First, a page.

Hamilton: This will come down to Vondrousova calming her nerves and tapping back into that remarkable inner belief that has served her so well at these championships. She played a crowd favorite in the semifinals, Elina Svitolina, and the same is likely to happen on Saturday against Jabeur. So it will be a case of blocking out the noise and trusting in what she has served you so well. She has been aggressive in returning her, and it is essential that she gets off to a fast start.
Maine: Vondrousova has beaten Jabeur twice this season, so she certainly knows what it takes to beat her. Granted, those matches were on hard courts against an injured Jabeur and the Wimbledon title was not on the line, but she can still glean valuable information from those two matches. During their three-set clash at the Australian Open, Jabeur was unable to play his game, had 50 unforced errors and was broken eight times. Lefty Vondrousova will have to prevent Jabeur from finding her rhythm early on, as well as stopping any momentum. The crowd is likely to vociferously support Jabeur, and Vondrousova will need to tune out that and not freak out, just as she did against Svitolina.
Ronigk: He can’t play like he did on Thursday and expect to win the title. Vondrousova and Svitolina played error-plagued tennis, but Vondrousova used variety and a strong service game to win in straight sets. She will need all of that against Jabeur and a lot fewer mistakes. She will also need to believe.
Once a world number 14 and a finalist at the 2019 French Open, she has shown that she can beat the best players in the world. By becoming the first unseeded woman to reach the Wimbledon final since Billie Jean King in 1963, she’s already inscribed her name in the record books and cemented her comeback. Vondrousova has already won. So she should play like she has nothing to lose.
Who will win?
Drysdale: Jabeur to win.
Chris Evert: Jabeur will win because she is confident, and her past experience of losing two finals will help her not to make the same mistakes of nerves and lack of faith.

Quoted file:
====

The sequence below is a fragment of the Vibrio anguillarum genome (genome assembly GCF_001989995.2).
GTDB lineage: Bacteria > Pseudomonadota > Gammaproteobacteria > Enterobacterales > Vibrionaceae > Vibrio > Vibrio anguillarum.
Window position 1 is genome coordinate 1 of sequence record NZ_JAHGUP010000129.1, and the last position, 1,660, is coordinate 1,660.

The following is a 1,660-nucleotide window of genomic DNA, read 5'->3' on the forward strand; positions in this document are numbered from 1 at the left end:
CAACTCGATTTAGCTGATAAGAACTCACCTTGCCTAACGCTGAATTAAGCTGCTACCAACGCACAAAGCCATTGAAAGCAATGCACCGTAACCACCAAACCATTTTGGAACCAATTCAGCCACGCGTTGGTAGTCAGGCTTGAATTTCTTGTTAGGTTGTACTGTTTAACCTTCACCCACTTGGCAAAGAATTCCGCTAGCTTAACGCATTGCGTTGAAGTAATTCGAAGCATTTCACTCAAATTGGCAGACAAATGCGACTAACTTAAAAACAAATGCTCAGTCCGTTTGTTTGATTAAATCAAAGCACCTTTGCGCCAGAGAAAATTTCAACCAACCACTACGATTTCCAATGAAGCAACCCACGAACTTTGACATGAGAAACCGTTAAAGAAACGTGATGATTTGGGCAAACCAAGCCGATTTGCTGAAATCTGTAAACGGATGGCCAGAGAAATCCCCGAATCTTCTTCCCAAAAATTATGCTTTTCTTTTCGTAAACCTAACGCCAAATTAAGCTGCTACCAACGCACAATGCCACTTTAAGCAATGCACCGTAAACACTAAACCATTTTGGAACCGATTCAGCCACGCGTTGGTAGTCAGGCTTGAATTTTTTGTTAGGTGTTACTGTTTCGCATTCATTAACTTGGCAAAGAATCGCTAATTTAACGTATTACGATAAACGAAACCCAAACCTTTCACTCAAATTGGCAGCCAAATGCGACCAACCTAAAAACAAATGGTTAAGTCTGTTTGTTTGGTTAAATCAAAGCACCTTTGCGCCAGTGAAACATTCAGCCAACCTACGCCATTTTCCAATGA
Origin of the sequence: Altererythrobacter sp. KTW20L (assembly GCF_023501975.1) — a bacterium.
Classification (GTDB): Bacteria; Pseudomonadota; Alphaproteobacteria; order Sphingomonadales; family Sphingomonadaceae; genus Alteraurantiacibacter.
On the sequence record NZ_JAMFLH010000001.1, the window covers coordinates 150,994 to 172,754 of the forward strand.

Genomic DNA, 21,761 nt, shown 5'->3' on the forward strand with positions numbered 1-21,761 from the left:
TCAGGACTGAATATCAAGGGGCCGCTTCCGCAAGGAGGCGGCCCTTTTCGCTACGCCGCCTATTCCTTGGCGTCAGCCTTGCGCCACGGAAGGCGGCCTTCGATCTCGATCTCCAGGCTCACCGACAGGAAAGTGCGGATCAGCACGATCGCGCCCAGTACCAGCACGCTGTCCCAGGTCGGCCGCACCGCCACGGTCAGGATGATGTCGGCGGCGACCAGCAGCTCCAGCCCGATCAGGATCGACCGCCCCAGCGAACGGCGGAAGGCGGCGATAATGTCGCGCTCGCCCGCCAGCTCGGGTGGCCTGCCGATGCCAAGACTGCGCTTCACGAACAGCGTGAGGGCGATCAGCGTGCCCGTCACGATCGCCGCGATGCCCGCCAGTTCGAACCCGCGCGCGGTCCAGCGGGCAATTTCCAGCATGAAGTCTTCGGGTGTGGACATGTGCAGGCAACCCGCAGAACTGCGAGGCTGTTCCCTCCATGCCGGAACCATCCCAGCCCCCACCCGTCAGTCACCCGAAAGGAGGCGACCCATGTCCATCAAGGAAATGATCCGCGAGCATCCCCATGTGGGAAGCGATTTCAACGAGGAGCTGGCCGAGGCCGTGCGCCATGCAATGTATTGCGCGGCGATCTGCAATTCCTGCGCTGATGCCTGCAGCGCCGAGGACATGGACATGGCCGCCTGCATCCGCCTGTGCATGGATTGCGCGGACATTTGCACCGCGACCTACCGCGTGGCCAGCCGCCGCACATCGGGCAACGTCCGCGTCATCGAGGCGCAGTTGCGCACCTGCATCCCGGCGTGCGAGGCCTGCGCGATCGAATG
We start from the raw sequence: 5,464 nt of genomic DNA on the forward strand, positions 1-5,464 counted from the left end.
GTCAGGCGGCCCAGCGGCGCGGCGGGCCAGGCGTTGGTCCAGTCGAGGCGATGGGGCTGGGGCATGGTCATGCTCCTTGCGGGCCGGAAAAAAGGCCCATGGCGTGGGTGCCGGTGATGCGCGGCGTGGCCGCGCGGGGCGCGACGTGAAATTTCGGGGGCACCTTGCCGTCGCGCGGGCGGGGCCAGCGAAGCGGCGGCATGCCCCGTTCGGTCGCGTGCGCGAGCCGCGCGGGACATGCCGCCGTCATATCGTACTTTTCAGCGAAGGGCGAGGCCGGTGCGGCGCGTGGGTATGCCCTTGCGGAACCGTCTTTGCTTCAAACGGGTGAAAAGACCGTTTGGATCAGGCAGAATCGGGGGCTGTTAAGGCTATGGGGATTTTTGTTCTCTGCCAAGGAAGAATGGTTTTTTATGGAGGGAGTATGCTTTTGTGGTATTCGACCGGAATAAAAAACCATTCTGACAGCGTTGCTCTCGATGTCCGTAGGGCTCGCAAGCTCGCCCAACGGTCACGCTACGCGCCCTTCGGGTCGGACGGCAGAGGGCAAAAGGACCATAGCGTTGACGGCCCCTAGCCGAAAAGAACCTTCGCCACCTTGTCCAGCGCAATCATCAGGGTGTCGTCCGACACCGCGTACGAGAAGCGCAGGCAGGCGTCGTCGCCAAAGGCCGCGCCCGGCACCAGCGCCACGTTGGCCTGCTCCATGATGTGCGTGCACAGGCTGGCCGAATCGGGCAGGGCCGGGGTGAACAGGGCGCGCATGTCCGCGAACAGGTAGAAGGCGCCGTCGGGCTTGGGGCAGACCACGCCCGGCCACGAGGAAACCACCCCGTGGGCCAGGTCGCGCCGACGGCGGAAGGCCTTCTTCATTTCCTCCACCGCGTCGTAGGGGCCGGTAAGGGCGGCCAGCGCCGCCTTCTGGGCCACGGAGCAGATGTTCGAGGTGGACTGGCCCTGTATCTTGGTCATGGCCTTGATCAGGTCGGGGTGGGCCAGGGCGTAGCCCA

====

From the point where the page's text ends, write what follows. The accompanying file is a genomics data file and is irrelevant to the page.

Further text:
Connelly: Jabeur is favored for a reason, and I think the way she has been serving will make the difference in the end. She wasn’t 100% in any of her losses to Vondrousova earlier this year; she’s in absolutely brilliant shape right now; And I think she’ll take it Jabeur’s betting line right now, according to Caesars, is -220, equaling a 69% chance of winning.
But I also don’t want to underestimate Vondrousova’s chances. Vondrousova is 11-6 against top 30 opponents this year, 5-4 against top 10. And again, she’s beaten Jabeur twice already. Vondrousova definitely has a chance.
Hamilton: This has all the makings of being an epic match. I expect it to be three sets, and I think they will get in shape: Vondrousova will win the first set and Jabeur will come back to win the next two. There is steely determination behind Jabeur’s Wimbledon campaign. She’s clearly sick of being so close to a slam only to suffer final heartbreak. Having lost to Vondrousova twice this year, Jabeur knows her well, and this fits nicely into the narrative of Jabeur looking to make amends for past losses. She’s been called the Minister of Happiness, but she’s been a grinning assassin at Wimbledon. Jabeur in three.
Maine: As Jabeur has said, this tournament has been his revenge tour. She returned to the final after a disappointing second-place finish in 2022, defeated last year’s champion Rybakina in the quarterfinals and now has a chance to defeat the person who ruined her Australian Open campaign at the start of the season. I have no concrete proof of this and no statistical evidence to back it up, but it looks like the time has come for Jabeur to win. Ons Jabeur in three sets.
Ronigk: Jabeur. Typically, I would be inclined to say that his desire to finally advance to a Slam could work against him. Sabalenka has dreamed of being No. 1 in the world since she was a child, and that thought probably crept into her mind and tensed her late in Thursday’s match. But Jabeur has been clear about her desire to take full advantage of this new version. On court Thursday, she said that even though Vondrousova has beaten her in both of her meetings this season, she is ready to get back at her. “It’s worked well for me so far in this tournament,” she said.